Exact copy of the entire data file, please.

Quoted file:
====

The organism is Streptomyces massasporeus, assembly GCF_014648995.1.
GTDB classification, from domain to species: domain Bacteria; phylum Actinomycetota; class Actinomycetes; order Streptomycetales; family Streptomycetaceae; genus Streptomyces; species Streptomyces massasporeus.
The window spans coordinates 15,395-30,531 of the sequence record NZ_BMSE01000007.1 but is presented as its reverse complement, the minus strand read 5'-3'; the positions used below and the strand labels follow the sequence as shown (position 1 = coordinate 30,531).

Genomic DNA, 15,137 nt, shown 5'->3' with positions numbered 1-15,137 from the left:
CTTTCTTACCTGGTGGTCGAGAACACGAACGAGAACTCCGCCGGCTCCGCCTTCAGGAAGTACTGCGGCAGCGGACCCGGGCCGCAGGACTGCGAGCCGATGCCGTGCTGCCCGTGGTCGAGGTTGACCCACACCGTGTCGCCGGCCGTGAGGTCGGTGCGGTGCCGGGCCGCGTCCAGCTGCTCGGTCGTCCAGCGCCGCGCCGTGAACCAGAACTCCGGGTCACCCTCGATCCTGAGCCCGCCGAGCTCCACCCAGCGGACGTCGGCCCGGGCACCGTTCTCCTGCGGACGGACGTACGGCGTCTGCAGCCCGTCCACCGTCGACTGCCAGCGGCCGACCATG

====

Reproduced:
The organism is Streptomyces massasporeus, assembly GCF_014648995.1.
GTDB classification, from domain to species: domain Bacteria; phylum Actinomycetota; class Actinomycetes; order Streptomycetales; family Streptomycetaceae; genus Streptomyces; species Streptomyces massasporeus.
The window spans coordinates 15,395-30,531 of the sequence record NZ_BMSE01000007.1 but is presented as its reverse complement, the minus strand read 5'-3'; the positions used below and the strand labels follow the sequence as shown (position 1 = coordinate 30,531).

Genomic DNA, 15,137 nt, shown 5'->3' with positions numbered 1-15,137 from the left:
CTTTCTTACCTGGTGGTCGAGAACACGAACGAGAACTCCGCCGGCTCCGCCTTCAGGAAGTACTGCGGCAGCGGACCCGGGCCGCAGGACTGCGAGCCGATGCCGTGCTGCCCGTGGTCGAGGTTGACCCACACCGTGTCGCCGGCCGTGAGGTCGGTGCGGTGCCGGGCCGCGTCCAGCTGCTCGGTCGTCCAGCGCCGCGCCGTGAACCAGAACTCCGGGTCACCCTCGATCCTGAGCCCGCCGAGCTCCACCCAGCGGACGTCGGCCCGGGCACCGTTCTCCTGCGGACGGACGTACGGCGTCTGCAGCCCGTCCACCGTCGACTGCCAGCGGCCGACCATG